By Betsey Heavner
We are likely to call out when we need help or when we are in pain. We might remember to say thank you when we are filled with joy or find beauty. But today there is nothing special on my calendar and no strong urge in my heart. It is an ordinary day.
Oh, I have plenty to be grateful for – I am healthy, my husband has had a strong recovery from recent heart surgery, we expect a new grandson within days, and another grandson is responding well to medical treatment for a chronic disease. The endless news reports try to generate urgency about crisis. Yet, as these things float through my consciousness, I confess they seem to be part of usual routine. It is an ordinary day.
Recently, I read that Pope Gregory the Great (d. CE 604) was the first church leader to teach that all people, laypeople as well as priests and nuns, could have experience with holiness. Ordinary people – men and women, children and young people – can experience God in the routine of their day. In fact, Gregory insisted that when people live an active life everything in their experience becomes an instrument for God’s direct communication with them. Everything—chance meetings, storms, family life, landscapes, objects we use, and a thousand other things.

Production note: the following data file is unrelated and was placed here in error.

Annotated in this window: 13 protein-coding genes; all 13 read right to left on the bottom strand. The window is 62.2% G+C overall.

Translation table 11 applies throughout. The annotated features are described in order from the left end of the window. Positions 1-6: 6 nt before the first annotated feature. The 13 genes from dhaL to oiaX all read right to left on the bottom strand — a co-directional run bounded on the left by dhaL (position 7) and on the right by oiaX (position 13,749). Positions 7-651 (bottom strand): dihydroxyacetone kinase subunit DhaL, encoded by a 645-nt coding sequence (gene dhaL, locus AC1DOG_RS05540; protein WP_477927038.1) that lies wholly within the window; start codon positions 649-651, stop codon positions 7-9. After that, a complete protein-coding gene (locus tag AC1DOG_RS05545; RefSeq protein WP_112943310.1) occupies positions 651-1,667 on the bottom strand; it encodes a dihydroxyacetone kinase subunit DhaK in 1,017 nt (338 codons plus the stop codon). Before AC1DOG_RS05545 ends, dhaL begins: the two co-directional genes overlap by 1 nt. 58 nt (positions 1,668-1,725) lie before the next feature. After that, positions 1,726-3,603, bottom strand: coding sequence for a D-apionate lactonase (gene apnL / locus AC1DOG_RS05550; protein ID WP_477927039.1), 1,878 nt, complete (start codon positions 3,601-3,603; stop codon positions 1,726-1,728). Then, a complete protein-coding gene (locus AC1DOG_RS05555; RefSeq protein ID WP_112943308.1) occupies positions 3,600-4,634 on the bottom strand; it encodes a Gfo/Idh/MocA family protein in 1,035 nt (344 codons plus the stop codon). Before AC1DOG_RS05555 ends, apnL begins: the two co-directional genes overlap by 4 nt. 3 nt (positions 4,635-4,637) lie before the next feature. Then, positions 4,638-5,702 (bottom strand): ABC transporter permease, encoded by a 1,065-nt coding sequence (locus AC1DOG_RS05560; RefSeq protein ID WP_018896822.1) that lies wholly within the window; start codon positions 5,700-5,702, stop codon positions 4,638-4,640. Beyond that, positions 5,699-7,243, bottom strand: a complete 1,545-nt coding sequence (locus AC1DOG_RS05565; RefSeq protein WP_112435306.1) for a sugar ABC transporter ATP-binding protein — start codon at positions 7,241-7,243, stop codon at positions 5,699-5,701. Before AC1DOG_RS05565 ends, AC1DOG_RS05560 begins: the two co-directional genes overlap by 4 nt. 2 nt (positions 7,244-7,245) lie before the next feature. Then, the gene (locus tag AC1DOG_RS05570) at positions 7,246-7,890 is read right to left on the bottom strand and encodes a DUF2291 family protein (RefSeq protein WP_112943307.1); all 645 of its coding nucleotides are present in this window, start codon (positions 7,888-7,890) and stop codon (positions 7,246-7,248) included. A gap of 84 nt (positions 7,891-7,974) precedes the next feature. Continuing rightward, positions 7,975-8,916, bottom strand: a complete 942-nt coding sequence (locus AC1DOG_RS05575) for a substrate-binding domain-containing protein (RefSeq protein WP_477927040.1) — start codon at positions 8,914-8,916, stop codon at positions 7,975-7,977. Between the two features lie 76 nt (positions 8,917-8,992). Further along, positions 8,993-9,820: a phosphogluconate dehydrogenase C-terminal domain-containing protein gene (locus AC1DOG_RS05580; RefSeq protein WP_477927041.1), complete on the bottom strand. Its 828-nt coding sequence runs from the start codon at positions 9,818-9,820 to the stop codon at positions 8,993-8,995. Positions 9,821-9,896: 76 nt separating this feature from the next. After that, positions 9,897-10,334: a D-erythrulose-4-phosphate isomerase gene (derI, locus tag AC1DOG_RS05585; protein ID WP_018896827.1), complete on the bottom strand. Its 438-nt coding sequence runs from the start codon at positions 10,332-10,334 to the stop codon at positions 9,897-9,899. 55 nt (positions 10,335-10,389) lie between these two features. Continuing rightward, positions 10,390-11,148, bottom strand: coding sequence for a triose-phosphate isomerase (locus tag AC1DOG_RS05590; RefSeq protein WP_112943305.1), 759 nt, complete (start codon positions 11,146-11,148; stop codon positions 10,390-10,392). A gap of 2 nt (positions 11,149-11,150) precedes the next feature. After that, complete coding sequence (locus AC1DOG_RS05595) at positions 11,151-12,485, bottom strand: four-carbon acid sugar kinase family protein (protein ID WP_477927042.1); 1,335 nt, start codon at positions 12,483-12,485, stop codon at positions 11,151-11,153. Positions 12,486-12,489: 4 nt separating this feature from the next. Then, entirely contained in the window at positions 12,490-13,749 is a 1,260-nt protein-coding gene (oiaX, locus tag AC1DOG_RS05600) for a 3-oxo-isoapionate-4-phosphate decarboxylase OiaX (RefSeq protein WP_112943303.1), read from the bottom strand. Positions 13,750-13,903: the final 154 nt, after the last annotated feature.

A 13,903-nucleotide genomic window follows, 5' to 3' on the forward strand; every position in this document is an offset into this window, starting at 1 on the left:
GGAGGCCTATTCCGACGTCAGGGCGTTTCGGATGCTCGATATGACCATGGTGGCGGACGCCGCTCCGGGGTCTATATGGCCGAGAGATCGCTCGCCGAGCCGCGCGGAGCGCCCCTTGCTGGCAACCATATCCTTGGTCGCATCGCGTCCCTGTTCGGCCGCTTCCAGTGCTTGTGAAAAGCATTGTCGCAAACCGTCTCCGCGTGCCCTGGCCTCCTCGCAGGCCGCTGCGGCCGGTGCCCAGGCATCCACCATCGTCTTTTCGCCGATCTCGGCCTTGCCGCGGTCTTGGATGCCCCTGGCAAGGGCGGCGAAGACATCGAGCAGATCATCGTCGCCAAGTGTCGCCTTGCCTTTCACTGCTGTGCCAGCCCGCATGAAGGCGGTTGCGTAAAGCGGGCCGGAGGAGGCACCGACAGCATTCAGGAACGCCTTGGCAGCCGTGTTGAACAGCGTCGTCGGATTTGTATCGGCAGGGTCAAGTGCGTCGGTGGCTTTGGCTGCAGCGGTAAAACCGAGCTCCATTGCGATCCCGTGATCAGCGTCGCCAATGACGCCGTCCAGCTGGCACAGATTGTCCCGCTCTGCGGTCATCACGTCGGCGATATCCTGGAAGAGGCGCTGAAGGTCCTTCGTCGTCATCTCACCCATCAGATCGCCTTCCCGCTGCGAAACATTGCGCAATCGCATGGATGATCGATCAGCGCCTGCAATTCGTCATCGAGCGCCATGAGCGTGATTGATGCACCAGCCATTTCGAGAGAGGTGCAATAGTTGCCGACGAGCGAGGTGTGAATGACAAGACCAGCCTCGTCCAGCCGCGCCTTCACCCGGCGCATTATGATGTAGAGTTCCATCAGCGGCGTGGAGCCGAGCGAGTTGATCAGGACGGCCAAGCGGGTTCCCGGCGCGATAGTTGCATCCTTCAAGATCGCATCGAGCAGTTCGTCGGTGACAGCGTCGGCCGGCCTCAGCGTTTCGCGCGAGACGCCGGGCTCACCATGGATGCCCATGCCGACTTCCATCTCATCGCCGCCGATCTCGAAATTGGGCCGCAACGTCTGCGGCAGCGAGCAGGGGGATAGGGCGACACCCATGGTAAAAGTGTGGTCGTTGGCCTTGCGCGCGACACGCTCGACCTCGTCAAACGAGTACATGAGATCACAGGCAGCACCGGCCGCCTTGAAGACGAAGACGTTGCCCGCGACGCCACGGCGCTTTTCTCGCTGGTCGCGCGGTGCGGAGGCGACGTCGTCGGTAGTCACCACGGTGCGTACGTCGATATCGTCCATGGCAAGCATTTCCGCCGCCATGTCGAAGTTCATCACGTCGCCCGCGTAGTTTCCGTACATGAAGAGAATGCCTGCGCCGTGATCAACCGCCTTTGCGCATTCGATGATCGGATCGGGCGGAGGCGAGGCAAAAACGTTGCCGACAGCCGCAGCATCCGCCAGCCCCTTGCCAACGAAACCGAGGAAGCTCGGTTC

I do yearn for God, even on ordinary days. I want to recognize the Holy in the Ordinary. I know God is everywhere, just as Gregory described. Today I manage to mumble, “Open my eyes, Lord. Let me see you in whatever I encounter. And, most of all, let me be a holy presence for all I meet. Amen.”
Rev. Betsey Heavner is retired Director of Congregational Renewal for Discipleship Ministries of The United Methodist Church.
Joining friends at The Upper Room in morning prayer on Facebook Live has been an anchor in the storm during recent weeks. In the chaos of trying to figure out how to do ministry in strange and uncertain times, it was a compelling call to stop, breathe, listen, and be in community with those who gather "where the world meets to pray." Join us each day for morning prayer.